Pediatric Orthopedics Oak Harbor WA

This page provides useful content and local businesses that can help with your search for Pediatric Orthopedics. You will find helpful, informative articles about Pediatric Orthopedics, including "Keeping Up With the Latest in Children's Orthopedics". You will also find local businesses that provide the products or services that you are looking for. Please scroll down to find the local resources in Oak Harbor, WA that will answer all of your questions about Pediatric Orthopedics.

Thomas J Degan, MD
(337) 988-8855
3475 N Saratoga St
Oak Harbor, WA
Specialties
Orthopedics
Gender
Male
Education
Medical School: Univ Of Wa Sch Of Med, Seattle Wa 98195
Graduation Year: 1976

Data Provided By:
Scott Brent Nash, DDS
(360) 679-6493
PO Box 2340
Oak Harbor, WA
Specialties
Orthodontics/Dentofacial Orthopedics

Data Provided By:
Thomas J Dewey III, MD
(337) 988-8855
Oak Harbor, WA
Specialties
Orthopedics
Gender
Male
Education
Medical School: La State Univ Sch Of Med In New Orleans, New Orleans La 70112
Graduation Year: 1967

Data Provided By:
Kent Smillie, MD
(508) 334-1000
80 N Main St
Coupeville, WA
Specialties
Orthopedics
Gender
Male
Education
Medical School: Albany Med Coll, Albany Ny 12208
Graduation Year: 1997

Data Provided By:
K Byron Skubi, MD
(360) 678-4424
80 N Main St
Coupeville, WA
Specialties
Orthopedics
Gender
Male
Education
Medical School: Univ Of Wa Sch Of Med, Seattle Wa 98195
Graduation Year: 1971

Data Provided By:
James M Somers, DDS
(218) 722-4484
1000 E 1st St Ste 300
Oak Harbor, WA
Specialties
Orthodontics/Dentofacial Orthopedics

Data Provided By:
Nathan Barrett, MD
(805) 434-1808
Oak Harbor, WA
Specialties
Orthopedics
Gender
Male
Education
Medical School: Suny-Hlth Sci Ctr At Brooklyn, Coll Of Med, Brooklyn Ny 11203
Graduation Year: 1962

Data Provided By:
David H Slepyan
(360) 678-2128
107 S Main St Ste D101
Coupeville, WA
Specialty
Hand Surgery

Data Provided By:
Jill Ann Rider, MD
80 N Main St
Coupeville, WA
Specialties
Orthopedics
Gender
Female
Education
Medical School: Hahnemann Univ Sch Of Med, Philadelphia Pa 19102
Graduation Year: 1994

Data Provided By:
Malcolm B Madenwald, MD FACS
(360) 293-6453
PO Box 803
La Conner, WA
Gender
Male
Education
Medical School: Univ Washington
Graduation Year: 1964

Data Provided By:
Data Provided By:

Keeping Up With the Latest in Children's Orthopedics

One way physicians have to keep up with the rapidly changing discoveries in medicine is by reading journals. Sometimes it's just a matter of browsing various journals to see what's happening. In other cases, a specific journal title may catch the physician's eye as being worth the time to sit-down and read it page-by-page.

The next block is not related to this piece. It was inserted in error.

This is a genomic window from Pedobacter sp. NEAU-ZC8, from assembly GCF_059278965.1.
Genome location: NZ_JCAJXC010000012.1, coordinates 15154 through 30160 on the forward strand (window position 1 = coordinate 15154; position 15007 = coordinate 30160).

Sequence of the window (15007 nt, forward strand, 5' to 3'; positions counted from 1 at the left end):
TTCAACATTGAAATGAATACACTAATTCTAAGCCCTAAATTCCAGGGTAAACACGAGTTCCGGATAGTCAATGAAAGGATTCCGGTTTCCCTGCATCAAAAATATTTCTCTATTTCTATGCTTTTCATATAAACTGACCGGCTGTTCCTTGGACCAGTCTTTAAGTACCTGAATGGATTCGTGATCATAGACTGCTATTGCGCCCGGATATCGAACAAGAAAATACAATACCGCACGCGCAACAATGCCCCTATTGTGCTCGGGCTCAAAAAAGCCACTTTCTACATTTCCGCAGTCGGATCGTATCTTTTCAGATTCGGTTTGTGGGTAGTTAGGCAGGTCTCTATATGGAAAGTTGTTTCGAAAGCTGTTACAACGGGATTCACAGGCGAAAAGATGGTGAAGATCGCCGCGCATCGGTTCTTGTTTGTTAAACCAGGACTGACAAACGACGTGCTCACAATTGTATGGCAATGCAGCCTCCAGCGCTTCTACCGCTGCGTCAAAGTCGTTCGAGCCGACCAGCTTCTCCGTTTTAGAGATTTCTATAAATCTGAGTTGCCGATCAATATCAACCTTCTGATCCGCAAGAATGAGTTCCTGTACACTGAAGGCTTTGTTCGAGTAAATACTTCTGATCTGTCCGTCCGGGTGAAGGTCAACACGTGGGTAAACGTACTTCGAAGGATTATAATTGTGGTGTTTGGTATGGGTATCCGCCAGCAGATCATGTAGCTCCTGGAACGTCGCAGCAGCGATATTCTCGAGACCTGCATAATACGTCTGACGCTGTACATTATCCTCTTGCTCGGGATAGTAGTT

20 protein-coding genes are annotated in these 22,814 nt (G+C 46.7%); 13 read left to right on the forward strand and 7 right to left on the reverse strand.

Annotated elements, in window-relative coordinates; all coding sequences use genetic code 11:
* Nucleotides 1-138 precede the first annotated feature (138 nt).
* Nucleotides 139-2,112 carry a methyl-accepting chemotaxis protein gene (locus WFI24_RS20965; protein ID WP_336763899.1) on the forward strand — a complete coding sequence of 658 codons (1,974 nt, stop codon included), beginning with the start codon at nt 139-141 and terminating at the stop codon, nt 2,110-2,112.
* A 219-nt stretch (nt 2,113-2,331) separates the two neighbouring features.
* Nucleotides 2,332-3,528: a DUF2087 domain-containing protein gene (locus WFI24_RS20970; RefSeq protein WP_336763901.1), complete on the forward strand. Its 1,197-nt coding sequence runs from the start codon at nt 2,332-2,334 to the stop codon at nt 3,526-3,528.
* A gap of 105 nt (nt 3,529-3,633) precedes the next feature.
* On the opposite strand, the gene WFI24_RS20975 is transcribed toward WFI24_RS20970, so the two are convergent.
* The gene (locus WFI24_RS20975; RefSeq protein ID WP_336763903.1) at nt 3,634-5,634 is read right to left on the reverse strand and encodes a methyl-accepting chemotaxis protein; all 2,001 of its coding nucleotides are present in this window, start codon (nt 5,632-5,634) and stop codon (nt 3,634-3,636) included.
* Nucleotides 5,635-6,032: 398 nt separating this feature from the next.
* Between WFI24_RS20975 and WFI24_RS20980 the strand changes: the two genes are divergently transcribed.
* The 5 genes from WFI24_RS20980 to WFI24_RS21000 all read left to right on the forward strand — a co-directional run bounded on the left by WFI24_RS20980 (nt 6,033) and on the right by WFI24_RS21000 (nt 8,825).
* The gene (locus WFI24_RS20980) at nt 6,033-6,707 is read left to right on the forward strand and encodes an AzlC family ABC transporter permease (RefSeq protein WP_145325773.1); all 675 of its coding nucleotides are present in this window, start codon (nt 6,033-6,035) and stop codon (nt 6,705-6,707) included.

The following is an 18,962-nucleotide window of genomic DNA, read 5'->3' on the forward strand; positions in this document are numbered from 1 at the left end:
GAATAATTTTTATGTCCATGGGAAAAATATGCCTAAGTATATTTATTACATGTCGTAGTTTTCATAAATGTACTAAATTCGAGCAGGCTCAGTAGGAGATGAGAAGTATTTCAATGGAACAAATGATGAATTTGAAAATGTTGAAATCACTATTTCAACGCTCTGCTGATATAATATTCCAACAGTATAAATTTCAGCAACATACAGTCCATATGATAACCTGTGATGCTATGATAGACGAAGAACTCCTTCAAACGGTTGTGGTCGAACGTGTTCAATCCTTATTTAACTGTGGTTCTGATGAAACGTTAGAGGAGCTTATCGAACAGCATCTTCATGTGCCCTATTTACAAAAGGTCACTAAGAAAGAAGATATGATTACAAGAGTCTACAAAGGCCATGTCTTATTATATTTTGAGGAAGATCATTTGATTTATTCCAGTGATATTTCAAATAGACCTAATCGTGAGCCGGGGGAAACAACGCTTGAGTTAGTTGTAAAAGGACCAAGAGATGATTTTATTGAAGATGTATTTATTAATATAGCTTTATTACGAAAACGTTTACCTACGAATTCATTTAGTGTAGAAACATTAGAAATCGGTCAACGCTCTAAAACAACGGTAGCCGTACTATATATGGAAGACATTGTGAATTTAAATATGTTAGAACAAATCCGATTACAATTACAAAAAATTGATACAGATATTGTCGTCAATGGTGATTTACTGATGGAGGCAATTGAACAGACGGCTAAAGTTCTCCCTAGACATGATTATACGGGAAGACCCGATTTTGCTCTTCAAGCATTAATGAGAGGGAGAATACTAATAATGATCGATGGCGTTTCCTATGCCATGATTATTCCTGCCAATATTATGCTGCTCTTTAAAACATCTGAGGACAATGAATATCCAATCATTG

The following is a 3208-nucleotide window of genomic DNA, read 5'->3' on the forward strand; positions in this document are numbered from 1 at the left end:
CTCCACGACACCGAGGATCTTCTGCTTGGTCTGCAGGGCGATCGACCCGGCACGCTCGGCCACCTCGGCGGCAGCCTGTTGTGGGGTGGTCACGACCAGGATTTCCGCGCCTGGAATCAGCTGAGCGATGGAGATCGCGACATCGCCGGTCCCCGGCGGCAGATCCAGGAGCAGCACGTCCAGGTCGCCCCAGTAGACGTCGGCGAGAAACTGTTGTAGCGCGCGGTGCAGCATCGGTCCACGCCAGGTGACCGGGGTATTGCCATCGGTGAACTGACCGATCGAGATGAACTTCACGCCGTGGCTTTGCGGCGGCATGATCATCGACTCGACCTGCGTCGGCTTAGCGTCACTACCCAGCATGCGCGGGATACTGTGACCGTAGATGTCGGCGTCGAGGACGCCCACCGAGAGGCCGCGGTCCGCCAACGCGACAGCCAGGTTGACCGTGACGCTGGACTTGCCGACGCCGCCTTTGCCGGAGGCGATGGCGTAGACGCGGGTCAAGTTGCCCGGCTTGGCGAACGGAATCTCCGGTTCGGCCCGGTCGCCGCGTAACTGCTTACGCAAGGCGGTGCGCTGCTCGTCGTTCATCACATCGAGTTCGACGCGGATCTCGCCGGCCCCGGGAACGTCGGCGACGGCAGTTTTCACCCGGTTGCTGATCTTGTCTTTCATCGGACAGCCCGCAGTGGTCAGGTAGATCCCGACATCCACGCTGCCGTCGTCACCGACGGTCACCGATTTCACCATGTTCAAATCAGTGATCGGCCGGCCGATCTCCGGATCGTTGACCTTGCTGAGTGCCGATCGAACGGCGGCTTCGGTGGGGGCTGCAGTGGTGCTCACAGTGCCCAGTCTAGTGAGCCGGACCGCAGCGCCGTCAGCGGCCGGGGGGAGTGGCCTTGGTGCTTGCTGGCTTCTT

One of the services the American Academy of Orthopaedic Surgeons (AAOS) provides is a specialty update on various topics in orthopedics. In the June 2010 issue of The Journal of Bone and Joint Surgery, updates are provided on a wide variety of pediatric orthopedic conditions. The word pediatric tips us off immediately that the focus group is children.

Children don't suffer from the joint aches and pains experienced by older adults plagued by arthritis. Instead, they have sports injuries (or other traumatic injuries), orthopedic problems they might be born with (e.g., developmental dysplasia of the hip, clubfoot), and tumors. The recent increase in antibiotic resistant bacteria leading to skin and muscle infections has affected children as well as adults.

These and other conditions are discussed in this update/review article. The authors searched all other published journals and materials related to children's orthopedic problems. Then they put together a summary of what's new. The areas they focused on included the upper extremity, hip, lower extremity, foot, and spine. They also presented an update on tumors, neuromuscular disease, and trauma seen in a typical pediatric orthopedic practice.

Here are a few key points from each section:

  • Children hospitalized in intensive care units (ICU) must be watched carefully as most cases of acute compartment syndrome and fracture are caused by hospital procedures.
  • The practice of screening every infant for hip dysplasia has been questioned. Does it really help identify children who have hip dislocations? Studies continue to support this practice along with early treatment using a Pavlik harness.
  • When a dislocated hip from hip dysplasia is forced back into the socket, it can cut off the blood supply to the head of the femur (thigh bone). The final result can be osteonecrosis (death of the bone). Use of imaging studies like ultrasound and MRIs can help monitor hip position and prevent this complication of treatment.
  • Athletes who tear their anterior cruciate ligaments (ACL) can expect full return to sports. But as with adults, there will be some adolescents who do not get full recovery of the quadriceps function even after a year. Additional rehab will be needed.
  • Tourniquets used during knee surgery (like for an ACL repair), can be too tight for too long and end up causing problems. Surgeons are advised to use a special device that automatically sets the amount of tourniquet pressure applied throughout the procedure. This has the effect of limiting the amount of blood in the surgical field without causing injury to the leg.
  • Bone cysts are often seen in ...
  • Click here to read the rest of this article from eOrthopod.com